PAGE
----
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The measles outbreak at a Florida elementary school has grown to 8 cases and counting.

We have measles outbreaks all the time (although the rate is increasing due to vaccine hesitancy), but this one came with a new controversy. The Florida State Health Department released a letter with a surprising new recommendation that contradicts standard of practice guidelines for measles outbreaks in two big ways:

  1. Isolation. It stated that unvaccinated kids who were exposed to measles could continue to attend school. This is unprecedented. Those with no prior immunity need to isolate for 21 days.
  2. Vaccination. It failed to recommend kids without immunity get vaccinated. Many parents don’t know that unvaccinated kids can still get protection from a vaccine within 72 hours of exposure. (Also, the standard of care is that if they get vaccinated within 72 hours, they can return to school as long as they don’t develop symptoms.)

Failure to isolate for measles is a major problem

The purpose of requiring unvaccinated children to stay home after measles exposure is to reduce, or rather stop, transmission.

Failure to do so significantly increases the chances of a prolonged outbreak. 

We don’t require isolation for most viruses. If kids don’t get a flu shot, they don’t need to skip school if they were exposed to influenza. But measles is different:

  1. Measles is one of the most contagious viruses known on Earth. The R0—or the number of people an infected person can infect—is much higher than other viruses. Viruses spread exponentially, so in a population that doesn’t have immunity, just a few cases can become many very quickly. This means it takes a huge effort to contain it.

    Data visualization by Kristen Panthagani

  2. Measles is (largely) eliminated (although the U.S. status may change soon). In other words, it’s not spreading at a low level in other parts of the community. We want to keep it that way.
  3. Measles has a long incubation period. It takes 5-21 days from exposure for symptoms to develop. So even if a child, especially an unvaccinated one, doesn’t have symptoms, they may be contagious and spread it to others, including in the community.

The FL letter tries to justify the decision to let exposed kids without immunity go to school by arguing that the vaccination rates in Florida are high. It’s true that 90% of FL kindergartners are vaccinated, which is high. But not high enough—because measles is so contagious, the threshold for herd immunity against measles is 95%. This means there are pockets in the school, other schools, and a community that measles could burn through.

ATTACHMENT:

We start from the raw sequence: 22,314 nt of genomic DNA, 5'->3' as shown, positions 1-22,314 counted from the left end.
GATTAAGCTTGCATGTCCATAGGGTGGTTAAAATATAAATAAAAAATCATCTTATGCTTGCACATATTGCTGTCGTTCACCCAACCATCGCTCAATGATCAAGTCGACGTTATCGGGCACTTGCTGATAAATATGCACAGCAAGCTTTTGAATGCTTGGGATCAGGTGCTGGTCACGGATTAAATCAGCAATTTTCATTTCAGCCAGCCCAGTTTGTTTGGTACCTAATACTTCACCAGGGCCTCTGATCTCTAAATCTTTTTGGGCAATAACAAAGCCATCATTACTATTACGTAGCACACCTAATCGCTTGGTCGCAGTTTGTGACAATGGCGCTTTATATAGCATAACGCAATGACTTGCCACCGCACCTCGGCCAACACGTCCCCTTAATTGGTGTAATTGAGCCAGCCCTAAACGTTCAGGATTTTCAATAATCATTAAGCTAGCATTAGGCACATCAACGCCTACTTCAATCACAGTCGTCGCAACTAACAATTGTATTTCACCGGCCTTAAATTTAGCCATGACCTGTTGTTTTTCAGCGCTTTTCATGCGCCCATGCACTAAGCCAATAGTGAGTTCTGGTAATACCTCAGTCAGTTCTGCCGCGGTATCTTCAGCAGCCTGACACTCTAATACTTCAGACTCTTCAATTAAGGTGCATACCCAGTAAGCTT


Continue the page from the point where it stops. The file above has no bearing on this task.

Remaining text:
Keeping kids home from school is hard, but sometimes it is very necessary

Missing school is not something health officials recommend lightly.

But recommendations are always grounded in tradeoffs: disease severity, the potential for transmission, disruption to parents, childcare, productivity, economy, days of in-person schooling lost.

We have all experienced quarantine and know what a disruption it is to our lives. It is only recommended when truly necessary.

As a parent, the most disappointing part of this letter is the lack of information on actions parents can take.

For example, if they don’t want their child to miss school, they can get vaccinated, even after exposure. It will help reduce the severity of symptoms if infected, too. However, the window is short. Leaving this information out so parents don’t know is another level of deception.

Many have forgotten measles, but it is no joke

We have the privilege of forgetting measles because vaccines have largely wiped it out. But unfortunately, that privilege means many have forgotten just how bad it is:

  • It is extremely contagious. Among unvaccinated, 9 out of 10 people exposed will get infected.
  • It can make kids very sick. For people without immunity, 1 in 5 will be hospitalized, 1 in 20 will develop pneumonia (the most common way measles kills young kids), 1 in 1000 will develop encephalitis (infection of the brain, sometimes causing permanent brain damage), and 1-3 in 1000 will die.
  • It can cause “immune amnesia,” where the immune system loses its ability to fight other viruses that people were previously immune to.

Data visualization by Kristen Panthagani, data sources herehere, and here

Bottom line

Measles is not a new virus. We have been studying it for more than a century. There are reasons we have standards of practice, and it’s a slippery slope to think otherwise. Measles is no joke, and containing it should not be up for debate.

We hope parents and the community are paying attention. It takes a team approach to stop infectious diseases. This can mean strengthening immunization requirements or asking for bills requiring transparency about which schools have lower vaccination rates so parents can make informed decisions. The scary question is: What happens when community responsibility breaks down? We hope this is not the road we are headed down.

Love, KP and YLE 

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